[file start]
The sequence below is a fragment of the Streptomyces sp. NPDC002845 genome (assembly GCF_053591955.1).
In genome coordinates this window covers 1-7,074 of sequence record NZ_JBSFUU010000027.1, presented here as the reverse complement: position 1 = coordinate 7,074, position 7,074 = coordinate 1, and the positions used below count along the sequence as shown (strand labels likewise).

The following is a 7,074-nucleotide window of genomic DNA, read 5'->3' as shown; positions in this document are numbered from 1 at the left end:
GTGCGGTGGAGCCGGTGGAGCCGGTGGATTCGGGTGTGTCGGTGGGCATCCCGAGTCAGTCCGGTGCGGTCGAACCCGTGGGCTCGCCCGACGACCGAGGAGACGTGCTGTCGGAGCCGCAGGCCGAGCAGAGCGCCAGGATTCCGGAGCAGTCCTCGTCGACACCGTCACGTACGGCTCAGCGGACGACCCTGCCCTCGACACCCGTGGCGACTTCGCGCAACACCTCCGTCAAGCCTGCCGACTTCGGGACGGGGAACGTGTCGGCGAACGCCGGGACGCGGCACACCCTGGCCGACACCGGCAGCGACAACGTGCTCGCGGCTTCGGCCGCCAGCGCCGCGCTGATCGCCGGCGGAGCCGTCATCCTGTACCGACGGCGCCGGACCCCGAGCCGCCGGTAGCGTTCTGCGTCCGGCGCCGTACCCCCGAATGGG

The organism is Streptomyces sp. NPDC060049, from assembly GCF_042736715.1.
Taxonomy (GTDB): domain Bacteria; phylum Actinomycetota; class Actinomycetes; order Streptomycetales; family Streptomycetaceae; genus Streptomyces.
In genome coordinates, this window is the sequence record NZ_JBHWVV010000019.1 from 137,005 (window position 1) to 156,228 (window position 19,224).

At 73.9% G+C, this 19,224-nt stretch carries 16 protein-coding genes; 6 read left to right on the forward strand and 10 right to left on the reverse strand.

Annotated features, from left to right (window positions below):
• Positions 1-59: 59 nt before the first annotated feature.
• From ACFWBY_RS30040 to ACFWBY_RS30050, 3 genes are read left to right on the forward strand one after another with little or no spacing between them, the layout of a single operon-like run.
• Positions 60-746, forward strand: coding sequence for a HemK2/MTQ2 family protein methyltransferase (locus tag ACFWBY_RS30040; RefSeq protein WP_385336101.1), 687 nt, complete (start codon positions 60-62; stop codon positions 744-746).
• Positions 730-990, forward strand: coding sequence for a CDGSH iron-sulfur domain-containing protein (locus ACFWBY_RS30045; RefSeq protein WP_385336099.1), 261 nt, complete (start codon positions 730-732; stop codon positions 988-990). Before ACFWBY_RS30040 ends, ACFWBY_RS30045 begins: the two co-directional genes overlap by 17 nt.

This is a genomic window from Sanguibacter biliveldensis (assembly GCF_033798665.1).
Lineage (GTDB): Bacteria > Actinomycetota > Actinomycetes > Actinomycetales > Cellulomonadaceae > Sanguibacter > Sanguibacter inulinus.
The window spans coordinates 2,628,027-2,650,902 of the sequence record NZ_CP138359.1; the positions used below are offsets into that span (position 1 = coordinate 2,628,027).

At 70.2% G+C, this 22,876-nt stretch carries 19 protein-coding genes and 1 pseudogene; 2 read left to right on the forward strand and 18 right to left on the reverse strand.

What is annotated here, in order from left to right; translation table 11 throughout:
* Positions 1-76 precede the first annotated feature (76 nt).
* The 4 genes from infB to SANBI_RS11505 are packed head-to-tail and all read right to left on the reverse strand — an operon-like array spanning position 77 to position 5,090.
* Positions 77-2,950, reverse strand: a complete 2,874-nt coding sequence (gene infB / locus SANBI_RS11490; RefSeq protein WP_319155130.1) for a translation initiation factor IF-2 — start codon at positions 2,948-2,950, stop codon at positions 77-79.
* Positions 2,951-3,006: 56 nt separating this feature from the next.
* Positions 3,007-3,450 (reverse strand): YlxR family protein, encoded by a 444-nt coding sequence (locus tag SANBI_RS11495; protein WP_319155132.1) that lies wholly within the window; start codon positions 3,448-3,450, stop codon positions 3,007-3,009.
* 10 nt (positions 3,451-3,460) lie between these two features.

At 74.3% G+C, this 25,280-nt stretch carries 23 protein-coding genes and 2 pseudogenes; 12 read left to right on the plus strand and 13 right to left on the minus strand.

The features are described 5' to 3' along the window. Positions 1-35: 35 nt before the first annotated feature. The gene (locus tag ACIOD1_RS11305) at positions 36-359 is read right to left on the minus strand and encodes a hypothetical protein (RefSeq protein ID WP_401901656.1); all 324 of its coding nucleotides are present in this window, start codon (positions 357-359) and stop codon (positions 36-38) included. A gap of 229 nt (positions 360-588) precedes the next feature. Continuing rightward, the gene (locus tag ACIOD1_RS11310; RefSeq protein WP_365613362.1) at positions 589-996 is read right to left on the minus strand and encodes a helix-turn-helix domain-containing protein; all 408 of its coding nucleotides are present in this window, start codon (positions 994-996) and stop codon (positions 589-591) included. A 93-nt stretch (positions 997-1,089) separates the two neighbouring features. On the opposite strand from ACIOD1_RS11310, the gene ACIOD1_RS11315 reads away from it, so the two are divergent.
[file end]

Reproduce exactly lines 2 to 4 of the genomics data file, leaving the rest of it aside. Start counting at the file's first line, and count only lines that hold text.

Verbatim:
In genome coordinates this window covers 1-7,074 of sequence record NZ_JBSFUU010000027.1, presented here as the reverse complement: position 1 = coordinate 7,074, position 7,074 = coordinate 1, and the positions used below count along the sequence as shown (strand labels likewise).

The following is a 7,074-nucleotide window of genomic DNA, read 5'->3' as shown; positions in this document are numbered from 1 at the left end:
GTGCGGTGGAGCCGGTGGAGCCGGTGGATTCGGGTGTGTCGGTGGGCATCCCGAGTCAGTCCGGTGCGGTCGAACCCGTGGGCTCGCCCGACGACCGAGGAGACGTGCTGTCGGAGCCGCAGGCCGAGCAGAGCGCCAGGATTCCGGAGCAGTCCTCGTCGACACCGTCACGTACGGCTCAGCGGACGACCCTGCCCTCGACACCCGTGGCGACTTCGCGCAACACCTCCGTCAAGCCTGCCGACTTCGGGACGGGGAACGTGTCGGCGAACGCCGGGACGCGGCACACCCTGGCCGACACCGGCAGCGACAACGTGCTCGCGGCTTCGGCCGCCAGCGCCGCGCTGATCGCCGGCGGAGCCGTCATCCTGTACCGACGGCGCCGGACCCCGAGCCGCCGGTAGCGTTCTGCGTCCGGCGCCGTACCCCCGAATGGG